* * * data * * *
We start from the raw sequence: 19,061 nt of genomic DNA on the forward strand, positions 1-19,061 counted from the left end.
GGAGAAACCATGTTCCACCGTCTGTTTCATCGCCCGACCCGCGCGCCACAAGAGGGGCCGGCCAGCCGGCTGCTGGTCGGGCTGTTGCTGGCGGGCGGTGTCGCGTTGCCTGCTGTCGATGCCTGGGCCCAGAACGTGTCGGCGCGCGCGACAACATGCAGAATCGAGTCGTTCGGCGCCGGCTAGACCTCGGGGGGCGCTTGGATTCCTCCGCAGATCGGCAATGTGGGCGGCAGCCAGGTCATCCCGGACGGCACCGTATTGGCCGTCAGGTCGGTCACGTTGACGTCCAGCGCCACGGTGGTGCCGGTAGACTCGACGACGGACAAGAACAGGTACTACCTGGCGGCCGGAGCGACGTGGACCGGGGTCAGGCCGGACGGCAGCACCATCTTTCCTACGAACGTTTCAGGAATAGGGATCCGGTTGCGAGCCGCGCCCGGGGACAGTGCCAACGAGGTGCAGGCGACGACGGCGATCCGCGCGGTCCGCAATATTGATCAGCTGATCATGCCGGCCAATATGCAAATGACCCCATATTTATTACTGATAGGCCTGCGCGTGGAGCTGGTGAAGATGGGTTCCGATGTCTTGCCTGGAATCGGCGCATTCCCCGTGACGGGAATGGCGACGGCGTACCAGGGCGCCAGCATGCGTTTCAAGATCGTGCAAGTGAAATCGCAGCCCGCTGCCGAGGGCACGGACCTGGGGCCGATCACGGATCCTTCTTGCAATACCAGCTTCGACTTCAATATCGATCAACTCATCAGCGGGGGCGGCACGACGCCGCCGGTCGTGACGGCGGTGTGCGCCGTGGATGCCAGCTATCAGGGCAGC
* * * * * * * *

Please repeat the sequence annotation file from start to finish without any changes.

We start from the raw sequence: 19,061 nt of genomic DNA on the forward strand, positions 1-19,061 counted from the left end.
GGAGAAACCATGTTCCACCGTCTGTTTCATCGCCCGACCCGCGCGCCACAAGAGGGGCCGGCCAGCCGGCTGCTGGTCGGGCTGTTGCTGGCGGGCGGTGTCGCGTTGCCTGCTGTCGATGCCTGGGCCCAGAACGTGTCGGCGCGCGCGACAACATGCAGAATCGAGTCGTTCGGCGCCGGCTAGACCTCGGGGGGCGCTTGGATTCCTCCGCAGATCGGCAATGTGGGCGGCAGCCAGGTCATCCCGGACGGCACCGTATTGGCCGTCAGGTCGGTCACGTTGACGTCCAGCGCCACGGTGGTGCCGGTAGACTCGACGACGGACAAGAACAGGTACTACCTGGCGGCCGGAGCGACGTGGACCGGGGTCAGGCCGGACGGCAGCACCATCTTTCCTACGAACGTTTCAGGAATAGGGATCCGGTTGCGAGCCGCGCCCGGGGACAGTGCCAACGAGGTGCAGGCGACGACGGCGATCCGCGCGGTCCGCAATATTGATCAGCTGATCATGCCGGCCAATATGCAAATGACCCCATATTTATTACTGATAGGCCTGCGCGTGGAGCTGGTGAAGATGGGTTCCGATGTCTTGCCTGGAATCGGCGCATTCCCCGTGACGGGAATGGCGACGGCGTACCAGGGCGCCAGCATGCGTTTCAAGATCGTGCAAGTGAAATCGCAGCCCGCTGCCGAGGGCACGGACCTGGGGCCGATCACGGATCCTTCTTGCAATACCAGCTTCGACTTCAATATCGATCAACTCATCAGCGGGGGCGGCACGACGCCGCCGGTCGTGACGGCGGTGTGCGCCGTGGATGCCAGCTATCAGGGCAGC